During an incredibly difficult season, I remember calling someone close to me to lament my circumstances, and they responded with something like, “you have to find a way to thank God.” I think I hung up the phone right then and there. Thank God? I wanted to yell at God. I felt trapped and suffocated by pain. I couldn’t see past the present moment, had no idea how I would survive the challenges I was facing. I imagined the path set before me changing significantly and the scenery draining of all color.

In western culture, it is common to feel like we need to avoid suffering at all costs, to believe that it has no meaning, and that pleasure is the highest value. These messages insidiously creep into our consciousness through social media, advertisements, movies, television, everything. Remember when COVID started, and it seemed as though people were engaging in a ‘who can quarantine the best’ competition? Yeah – we (in the western world) often don’t know how to deal with suffering or adversity. We are led to believe that if our life is going to be meaningful, it must go well for us – that is the only point of life because the best we can hope for is that we flourish and enjoy life before we die. If that is the case, why in the world would you give thanks when your life is falling apart? If that is the case, the majority of the world right now is losing the game. If that is the case, so many of our lives are meaningless.

In Psalm 73 (one of my favorite psalms), the writer wrestles with questions that often plague us when we’re suffering – I can practically hear my voice behind the psalm as I read it. Why do horrible people seem to live such comfortable lives? Why does my life suck; why is it so painful even when I am doing everything right? “Every morning brings me pain,” the psalmist writes (v.14)

Paul, one of the early messengers of Jesus, wrote a letter to the church in Philippi from prison as he was awaiting trial, and possibly execution. Did you catch that? He is writing from prison. His circumstances are bleak; in fact, he confesses it would probably be better for him if he just died – that is not something I imagine him flippantly confessing. Paul unashamedly wrestles through his sorrow in this letter. He encourages them not to worry about anything, pray about everything, and thank God for everything God has done (Phil 4:6). Again, why and how do we thank God while the ground beneath us crumbles?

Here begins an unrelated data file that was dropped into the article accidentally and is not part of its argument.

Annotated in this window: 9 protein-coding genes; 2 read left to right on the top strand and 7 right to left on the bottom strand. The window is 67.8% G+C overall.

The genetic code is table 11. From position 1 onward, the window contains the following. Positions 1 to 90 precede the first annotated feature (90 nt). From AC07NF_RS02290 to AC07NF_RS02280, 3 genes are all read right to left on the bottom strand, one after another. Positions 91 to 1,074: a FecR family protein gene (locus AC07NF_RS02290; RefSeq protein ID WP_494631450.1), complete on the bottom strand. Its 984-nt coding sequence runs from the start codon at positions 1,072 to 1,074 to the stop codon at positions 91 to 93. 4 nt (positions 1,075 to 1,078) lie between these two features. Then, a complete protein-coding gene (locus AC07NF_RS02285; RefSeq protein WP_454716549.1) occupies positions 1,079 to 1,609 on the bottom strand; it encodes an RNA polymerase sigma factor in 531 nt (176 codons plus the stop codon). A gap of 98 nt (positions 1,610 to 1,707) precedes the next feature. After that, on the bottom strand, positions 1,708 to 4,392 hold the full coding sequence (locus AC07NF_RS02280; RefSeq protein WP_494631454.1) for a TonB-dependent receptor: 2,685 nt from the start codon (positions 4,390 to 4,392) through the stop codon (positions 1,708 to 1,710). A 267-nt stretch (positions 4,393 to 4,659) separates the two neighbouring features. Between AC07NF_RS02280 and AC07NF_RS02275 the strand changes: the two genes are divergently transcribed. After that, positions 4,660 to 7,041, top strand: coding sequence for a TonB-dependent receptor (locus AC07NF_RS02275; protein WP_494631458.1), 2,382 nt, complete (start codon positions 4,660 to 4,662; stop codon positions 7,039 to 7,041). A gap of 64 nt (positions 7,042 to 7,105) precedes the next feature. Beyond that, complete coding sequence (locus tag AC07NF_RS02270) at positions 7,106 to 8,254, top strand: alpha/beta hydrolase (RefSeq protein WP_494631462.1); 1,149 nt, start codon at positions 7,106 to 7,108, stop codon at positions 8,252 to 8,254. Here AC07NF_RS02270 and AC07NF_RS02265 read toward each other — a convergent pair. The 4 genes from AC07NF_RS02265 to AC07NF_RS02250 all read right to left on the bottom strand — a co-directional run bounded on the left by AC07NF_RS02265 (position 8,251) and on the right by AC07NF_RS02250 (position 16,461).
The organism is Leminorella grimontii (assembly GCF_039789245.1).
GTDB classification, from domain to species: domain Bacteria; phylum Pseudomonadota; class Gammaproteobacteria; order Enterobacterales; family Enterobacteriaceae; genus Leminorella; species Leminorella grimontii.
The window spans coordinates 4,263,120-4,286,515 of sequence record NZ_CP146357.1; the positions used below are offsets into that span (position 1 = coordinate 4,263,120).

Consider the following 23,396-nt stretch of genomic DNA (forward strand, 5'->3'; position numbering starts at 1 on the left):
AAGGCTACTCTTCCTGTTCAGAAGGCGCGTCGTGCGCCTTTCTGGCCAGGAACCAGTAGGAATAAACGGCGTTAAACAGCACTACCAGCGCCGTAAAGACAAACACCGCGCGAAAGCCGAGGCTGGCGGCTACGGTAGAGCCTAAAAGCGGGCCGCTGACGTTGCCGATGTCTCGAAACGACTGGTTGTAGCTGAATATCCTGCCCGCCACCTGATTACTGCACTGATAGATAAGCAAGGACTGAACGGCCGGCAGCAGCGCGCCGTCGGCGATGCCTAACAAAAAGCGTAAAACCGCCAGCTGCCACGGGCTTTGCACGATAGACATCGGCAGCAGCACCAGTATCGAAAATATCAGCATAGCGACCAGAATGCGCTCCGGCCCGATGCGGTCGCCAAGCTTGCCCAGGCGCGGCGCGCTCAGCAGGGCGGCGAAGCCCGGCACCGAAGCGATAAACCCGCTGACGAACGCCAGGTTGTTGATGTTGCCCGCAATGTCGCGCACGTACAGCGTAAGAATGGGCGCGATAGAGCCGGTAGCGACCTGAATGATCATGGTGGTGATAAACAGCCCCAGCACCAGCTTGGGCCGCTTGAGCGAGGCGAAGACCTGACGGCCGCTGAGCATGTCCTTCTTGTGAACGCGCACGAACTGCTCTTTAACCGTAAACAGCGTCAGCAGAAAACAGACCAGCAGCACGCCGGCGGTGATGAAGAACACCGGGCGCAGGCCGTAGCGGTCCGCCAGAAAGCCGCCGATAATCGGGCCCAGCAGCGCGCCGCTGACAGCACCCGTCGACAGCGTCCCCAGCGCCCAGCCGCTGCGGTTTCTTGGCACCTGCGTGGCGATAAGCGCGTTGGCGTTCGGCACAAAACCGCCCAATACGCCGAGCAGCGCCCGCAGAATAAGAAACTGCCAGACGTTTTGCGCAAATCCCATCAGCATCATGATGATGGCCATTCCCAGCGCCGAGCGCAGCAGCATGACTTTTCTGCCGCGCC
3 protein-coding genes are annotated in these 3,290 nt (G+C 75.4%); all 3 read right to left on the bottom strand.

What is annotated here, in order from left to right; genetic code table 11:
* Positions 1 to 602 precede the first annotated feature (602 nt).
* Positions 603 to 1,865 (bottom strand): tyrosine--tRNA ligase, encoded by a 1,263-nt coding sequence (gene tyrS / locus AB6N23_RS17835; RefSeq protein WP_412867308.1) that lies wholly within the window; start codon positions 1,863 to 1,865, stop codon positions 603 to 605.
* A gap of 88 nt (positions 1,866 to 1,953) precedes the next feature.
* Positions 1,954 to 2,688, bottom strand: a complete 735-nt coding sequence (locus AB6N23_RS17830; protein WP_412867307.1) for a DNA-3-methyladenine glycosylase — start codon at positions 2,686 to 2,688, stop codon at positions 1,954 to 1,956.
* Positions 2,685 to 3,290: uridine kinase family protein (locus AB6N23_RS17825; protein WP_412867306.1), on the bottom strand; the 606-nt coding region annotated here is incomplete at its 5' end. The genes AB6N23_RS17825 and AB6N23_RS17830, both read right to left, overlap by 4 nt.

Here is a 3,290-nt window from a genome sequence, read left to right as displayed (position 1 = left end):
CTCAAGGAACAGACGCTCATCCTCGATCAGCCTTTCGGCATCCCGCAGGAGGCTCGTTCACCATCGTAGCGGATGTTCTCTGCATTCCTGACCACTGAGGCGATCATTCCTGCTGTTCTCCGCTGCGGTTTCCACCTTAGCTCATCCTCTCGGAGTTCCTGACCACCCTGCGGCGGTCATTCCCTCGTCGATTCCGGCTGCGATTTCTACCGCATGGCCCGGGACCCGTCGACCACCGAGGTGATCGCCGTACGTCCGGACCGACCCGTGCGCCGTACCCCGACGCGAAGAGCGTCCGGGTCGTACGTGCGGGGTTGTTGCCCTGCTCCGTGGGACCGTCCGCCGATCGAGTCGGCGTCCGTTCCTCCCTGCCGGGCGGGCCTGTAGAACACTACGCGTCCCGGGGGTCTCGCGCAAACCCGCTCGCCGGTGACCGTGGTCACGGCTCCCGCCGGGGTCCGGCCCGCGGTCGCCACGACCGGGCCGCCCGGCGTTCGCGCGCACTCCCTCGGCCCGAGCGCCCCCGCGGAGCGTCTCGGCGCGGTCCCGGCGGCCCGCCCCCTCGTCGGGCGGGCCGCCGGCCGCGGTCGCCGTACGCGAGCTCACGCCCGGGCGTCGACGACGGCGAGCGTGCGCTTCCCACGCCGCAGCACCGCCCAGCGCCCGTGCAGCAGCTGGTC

In Psalm 73, something shifts when the psalmist goes into God’s sanctuary (v.17). In the presence of God, the psalmist’s vision expands and their heart overflows with praise. For Paul, suffering is not meaningless – it is a privilege. He focuses his efforts on one thing: becoming one with Christ. Elsewhere, he writes that suffering produces character, and character produces hope (Rom 5:4). Even though we might be tempted to focus on life here, Paul reminds the church that one day Jesus will return and resurrect their bodies (Phil 3:29).

Amid adversity, when the world around us seems bleak and our lives feel meaningless, as we draw near to God’s loving presence, we can rest assured that our lives are not meaningless – we embody meaning as the pinnacle of creation and the Divine’s beloved. When we wrestle through suffering, it can be difficult to understand where God is in the midst of it. As we grieve and lament, we often discover that God isn’t behind our suffering, but with us in the pit of despair. God grieves and laments with us, all the while working the unexpected plot twists into a story of redemption and using suffering to make us more like Jesus (which is the real point of life). Like Paul and the Psalmist, we find comfort in God’s loving presence, meaning in the mission of becoming more like Jesus, and hope in the promise of the resurrected life.

If you find yourself at a loss while trying to practice gratitude, consider instead taking time to sit with Jesus and bask is his love for you. Share your frustrations, fears, and pain with God through prayer, journaling, art, etc. You may try recounting everything he has done for you or meditating on the resurrection. What would it look like to allow God to meet you and gently lead you through lament to joy and gratitude?



Grace Spencer is the Lead Pastor at Reunion Oakville.  Recently graduated from Fresno Pacific Biblical Seminary in California, Grace wrote her interdisciplinary thesis called, Naked and Unashamed: Using restorative justice to develop a biblical theology of shame and equip the church for the criminal justice reentry crisis.

Grace is a gifted preacher and theologian.